Family Reunification Applications

Questions (205)

Michael Healy-Rae

Question:

205. Deputy Michael Healy-Rae asked the Minister for Justice and Equality the position regarding a family unification in respect of a person (details supplied) in County Kerry; and if he will make a statement on the matter. [18147/13]

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Written answers (Question to Justice)

I am informed by the Irish Naturalisation and Immigration Service (INIS) that the person referred to by the Deputy is the subject of a Family Reunification application made on 26th November 2012.

The application was forwarded to the Office of the Refugee Applications Commissioner (ORAC) as required under Section 18 of the Refugee Act 1996. On completion of the investigation by ORAC a report of the findings will be provided by the Commissioner to INIS and the application will be considered.

Queries in relation to the status of individual immigration cases may be made directly to INIS by e-mail using the Oireachtas Mail facility which has been specifically established for this purpose. This service enables up to date information on such cases to be obtained without the need to seek information by way of the Parliamentary Questions process. The Deputy may consider using the e-mail service except in cases where the response from INIS is, in the Deputy's view, inadequate or too long awaited.

Crime Prevention

Questions (206)

Finian McGrath

Question:

206. Deputy Finian McGrath asked the Minister for Justice and Equality what exactly is Ireland’s position on criminals from abroad operating here and are there restrictions on them. [18203/13]

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Written answers (Question to Justice)

I am not clear from the Deputy's question whether he has a specific incident in mind but I can assure him that any person residing in or visiting the state who is alleged to have committed a criminal offence in the jurisdiction will be made amenable to and subject to the laws of the State.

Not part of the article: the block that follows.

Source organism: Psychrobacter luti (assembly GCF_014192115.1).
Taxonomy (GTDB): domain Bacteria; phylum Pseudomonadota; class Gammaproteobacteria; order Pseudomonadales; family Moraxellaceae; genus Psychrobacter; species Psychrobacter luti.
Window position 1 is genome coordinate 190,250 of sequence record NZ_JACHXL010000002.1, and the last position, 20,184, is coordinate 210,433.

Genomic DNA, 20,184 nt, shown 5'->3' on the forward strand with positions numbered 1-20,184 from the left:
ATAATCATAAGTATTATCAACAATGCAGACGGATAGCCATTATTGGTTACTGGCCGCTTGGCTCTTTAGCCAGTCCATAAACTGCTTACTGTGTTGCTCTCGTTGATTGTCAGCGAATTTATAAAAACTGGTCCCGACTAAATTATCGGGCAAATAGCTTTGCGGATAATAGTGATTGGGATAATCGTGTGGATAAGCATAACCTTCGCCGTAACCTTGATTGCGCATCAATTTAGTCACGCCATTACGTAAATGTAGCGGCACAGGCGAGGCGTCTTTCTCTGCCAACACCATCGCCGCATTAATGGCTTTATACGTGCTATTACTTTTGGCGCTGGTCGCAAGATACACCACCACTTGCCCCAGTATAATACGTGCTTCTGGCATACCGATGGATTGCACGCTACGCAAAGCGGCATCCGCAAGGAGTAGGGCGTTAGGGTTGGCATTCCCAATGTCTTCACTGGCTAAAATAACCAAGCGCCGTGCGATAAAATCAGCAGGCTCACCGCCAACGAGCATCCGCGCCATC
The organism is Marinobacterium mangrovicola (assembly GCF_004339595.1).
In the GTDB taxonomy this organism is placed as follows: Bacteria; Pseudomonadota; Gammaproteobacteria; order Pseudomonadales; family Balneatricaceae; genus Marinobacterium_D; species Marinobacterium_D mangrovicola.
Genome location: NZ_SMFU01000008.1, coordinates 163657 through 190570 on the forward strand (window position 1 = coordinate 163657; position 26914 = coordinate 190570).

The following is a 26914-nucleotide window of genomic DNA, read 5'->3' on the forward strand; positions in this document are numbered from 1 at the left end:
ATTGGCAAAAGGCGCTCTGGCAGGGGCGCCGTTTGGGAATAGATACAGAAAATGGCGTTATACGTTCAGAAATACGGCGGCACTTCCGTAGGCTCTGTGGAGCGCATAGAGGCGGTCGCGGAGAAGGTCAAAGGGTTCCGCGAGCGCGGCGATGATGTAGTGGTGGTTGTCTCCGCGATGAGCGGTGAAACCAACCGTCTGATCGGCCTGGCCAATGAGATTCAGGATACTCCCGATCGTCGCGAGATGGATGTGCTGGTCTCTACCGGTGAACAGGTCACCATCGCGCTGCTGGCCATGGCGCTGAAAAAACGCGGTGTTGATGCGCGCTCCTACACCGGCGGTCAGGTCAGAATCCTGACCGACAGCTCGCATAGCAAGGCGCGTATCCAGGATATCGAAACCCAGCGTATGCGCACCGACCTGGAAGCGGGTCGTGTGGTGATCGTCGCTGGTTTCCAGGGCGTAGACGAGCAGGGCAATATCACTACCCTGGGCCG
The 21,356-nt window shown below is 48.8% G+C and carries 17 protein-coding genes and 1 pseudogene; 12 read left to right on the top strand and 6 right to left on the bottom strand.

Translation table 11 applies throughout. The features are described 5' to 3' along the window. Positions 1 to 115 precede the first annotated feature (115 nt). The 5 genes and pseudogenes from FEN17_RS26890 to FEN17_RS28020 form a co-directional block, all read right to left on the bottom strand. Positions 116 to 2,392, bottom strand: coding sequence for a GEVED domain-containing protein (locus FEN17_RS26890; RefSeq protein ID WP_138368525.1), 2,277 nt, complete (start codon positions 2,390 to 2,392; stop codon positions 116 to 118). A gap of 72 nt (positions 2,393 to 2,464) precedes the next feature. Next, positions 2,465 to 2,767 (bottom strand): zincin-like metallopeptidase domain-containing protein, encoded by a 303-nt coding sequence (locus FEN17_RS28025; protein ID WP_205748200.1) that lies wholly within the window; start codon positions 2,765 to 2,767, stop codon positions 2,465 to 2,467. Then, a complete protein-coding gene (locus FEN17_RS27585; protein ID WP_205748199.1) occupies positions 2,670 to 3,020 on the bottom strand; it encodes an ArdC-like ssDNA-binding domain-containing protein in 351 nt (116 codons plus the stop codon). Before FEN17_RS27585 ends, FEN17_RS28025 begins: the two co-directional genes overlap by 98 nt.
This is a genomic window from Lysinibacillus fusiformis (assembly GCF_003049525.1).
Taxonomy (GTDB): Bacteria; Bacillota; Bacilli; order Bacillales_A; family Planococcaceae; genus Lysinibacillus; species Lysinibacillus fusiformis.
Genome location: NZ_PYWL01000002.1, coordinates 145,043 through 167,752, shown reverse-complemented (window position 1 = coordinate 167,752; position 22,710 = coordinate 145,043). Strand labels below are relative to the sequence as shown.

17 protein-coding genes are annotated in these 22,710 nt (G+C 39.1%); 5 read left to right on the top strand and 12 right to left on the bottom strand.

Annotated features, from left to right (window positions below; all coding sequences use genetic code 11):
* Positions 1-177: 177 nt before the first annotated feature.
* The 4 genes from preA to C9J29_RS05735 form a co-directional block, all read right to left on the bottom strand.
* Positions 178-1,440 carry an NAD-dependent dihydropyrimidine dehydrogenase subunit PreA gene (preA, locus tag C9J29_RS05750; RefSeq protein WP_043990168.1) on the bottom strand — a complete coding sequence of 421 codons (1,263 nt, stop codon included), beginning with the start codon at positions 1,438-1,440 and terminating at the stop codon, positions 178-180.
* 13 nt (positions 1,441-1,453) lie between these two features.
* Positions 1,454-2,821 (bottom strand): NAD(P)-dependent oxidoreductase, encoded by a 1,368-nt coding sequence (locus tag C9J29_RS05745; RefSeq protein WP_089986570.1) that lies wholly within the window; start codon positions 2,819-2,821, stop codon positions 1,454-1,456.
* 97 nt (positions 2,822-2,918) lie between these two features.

I can also inform the Deputy that under section 4 of the Immigration Act 2004 an immigration officer may refuse to give permission to enter the State under certain circumstances, including where the non-national has been convicted of an offence that may be punished under the law of the place of conviction by imprisonment for a period of one year or by a more severe penalty. A non-national may also be refused permission to land or be in the State, if an immigration officer has reason to believe that the non-national’s entry into, or presence in the State, could pose a threat to national security or be contrary to public policy and also where there is reason to believe that a non-national intends to enter the State for purposes other than that expressed by him/her.

Furthermore, where any person who is not a citizen of Ireland or the United Kingdom of Great Britain and Northern Ireland, who is resident in the State, is known or suspected to have engaged in criminal activity, An Garda Síochána may provide relevant information to the Irish Naturalisation & Immigration Service (INIS) for the purpose of consideration being given to initiating a process for the purpose of arranging for their removal from the State pursuant to section 3 of the Immigration Act 1999 or, if the person is an EU national, pursuant to Regulation 20 of the European Communities (Free Movement of Persons) Regulations 2006.

Magdalen Laundries

Questions (207, 208)

Maureen O'Sullivan

Question: